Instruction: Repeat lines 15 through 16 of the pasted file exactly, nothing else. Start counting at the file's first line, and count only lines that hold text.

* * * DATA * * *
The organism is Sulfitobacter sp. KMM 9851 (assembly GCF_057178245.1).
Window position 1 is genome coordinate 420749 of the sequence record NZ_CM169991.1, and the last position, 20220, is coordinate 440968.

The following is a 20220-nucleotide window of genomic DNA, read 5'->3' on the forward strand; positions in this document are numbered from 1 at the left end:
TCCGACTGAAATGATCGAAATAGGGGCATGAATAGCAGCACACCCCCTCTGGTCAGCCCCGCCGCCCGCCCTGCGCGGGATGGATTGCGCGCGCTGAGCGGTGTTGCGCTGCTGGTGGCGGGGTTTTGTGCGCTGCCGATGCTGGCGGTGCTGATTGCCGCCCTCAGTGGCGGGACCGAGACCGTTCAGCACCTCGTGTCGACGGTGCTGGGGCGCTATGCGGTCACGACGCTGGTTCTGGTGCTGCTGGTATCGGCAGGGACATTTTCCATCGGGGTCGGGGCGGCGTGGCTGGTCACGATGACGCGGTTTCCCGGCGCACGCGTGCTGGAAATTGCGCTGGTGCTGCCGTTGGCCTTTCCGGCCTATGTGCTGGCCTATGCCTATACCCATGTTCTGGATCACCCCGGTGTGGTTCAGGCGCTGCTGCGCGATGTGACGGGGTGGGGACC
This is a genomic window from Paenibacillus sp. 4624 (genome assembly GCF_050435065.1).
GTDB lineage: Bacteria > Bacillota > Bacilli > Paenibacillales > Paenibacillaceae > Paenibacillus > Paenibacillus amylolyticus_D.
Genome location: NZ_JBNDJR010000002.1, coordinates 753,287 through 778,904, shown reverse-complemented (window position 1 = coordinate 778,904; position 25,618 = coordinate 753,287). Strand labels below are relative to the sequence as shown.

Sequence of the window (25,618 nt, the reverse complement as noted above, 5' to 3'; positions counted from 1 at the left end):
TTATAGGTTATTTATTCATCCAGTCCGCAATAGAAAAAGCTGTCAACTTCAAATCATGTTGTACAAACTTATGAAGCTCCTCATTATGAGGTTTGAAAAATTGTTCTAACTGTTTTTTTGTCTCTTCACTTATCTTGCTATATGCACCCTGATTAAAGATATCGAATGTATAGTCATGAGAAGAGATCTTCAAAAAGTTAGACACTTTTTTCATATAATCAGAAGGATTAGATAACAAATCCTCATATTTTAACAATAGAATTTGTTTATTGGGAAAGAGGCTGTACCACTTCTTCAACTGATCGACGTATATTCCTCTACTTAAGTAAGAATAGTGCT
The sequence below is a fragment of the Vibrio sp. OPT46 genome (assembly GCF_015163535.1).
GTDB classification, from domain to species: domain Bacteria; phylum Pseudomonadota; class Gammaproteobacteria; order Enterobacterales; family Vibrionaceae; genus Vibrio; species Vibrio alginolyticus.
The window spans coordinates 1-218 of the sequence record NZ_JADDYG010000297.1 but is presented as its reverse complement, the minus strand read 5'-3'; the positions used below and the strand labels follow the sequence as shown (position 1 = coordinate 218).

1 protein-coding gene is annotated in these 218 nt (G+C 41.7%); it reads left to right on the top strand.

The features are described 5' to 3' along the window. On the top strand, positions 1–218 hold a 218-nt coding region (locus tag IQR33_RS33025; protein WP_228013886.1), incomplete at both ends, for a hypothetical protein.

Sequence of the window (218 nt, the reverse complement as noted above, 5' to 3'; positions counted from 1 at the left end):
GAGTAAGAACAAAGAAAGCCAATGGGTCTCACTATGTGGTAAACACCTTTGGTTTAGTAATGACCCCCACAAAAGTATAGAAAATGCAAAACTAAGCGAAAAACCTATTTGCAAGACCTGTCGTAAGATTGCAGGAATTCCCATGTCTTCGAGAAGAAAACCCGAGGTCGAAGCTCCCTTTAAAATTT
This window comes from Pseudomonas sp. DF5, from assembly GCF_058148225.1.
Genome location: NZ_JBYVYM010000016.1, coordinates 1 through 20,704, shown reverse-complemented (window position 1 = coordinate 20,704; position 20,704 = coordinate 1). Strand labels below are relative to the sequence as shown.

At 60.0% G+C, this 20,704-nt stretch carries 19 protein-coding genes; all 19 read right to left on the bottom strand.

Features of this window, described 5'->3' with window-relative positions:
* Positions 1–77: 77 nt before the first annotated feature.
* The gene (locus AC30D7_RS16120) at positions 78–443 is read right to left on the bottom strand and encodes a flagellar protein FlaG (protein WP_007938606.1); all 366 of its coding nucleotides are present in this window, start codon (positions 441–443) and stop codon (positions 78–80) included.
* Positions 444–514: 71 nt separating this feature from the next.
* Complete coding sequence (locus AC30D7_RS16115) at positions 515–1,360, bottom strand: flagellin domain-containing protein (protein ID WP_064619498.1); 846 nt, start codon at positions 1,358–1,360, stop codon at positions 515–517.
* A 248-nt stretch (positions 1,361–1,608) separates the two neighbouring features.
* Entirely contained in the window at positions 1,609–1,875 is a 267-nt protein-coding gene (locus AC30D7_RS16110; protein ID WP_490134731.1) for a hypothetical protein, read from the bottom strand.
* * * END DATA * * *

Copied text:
Sequence of the window (218 nt, the reverse complement as noted above, 5' to 3'; positions counted from 1 at the left end):
GAGTAAGAACAAAGAAAGCCAATGGGTCTCACTATGTGGTAAACACCTTTGGTTTAGTAATGACCCCCACAAAAGTATAGAAAATGCAAAACTAAGCGAAAAACCTATTTGCAAGACCTGTCGTAAGATTGCAGGAATTCCCATGTCTTCGAGAAGAAAACCCGAGGTCGAAGCTCCCTTTAAAATTT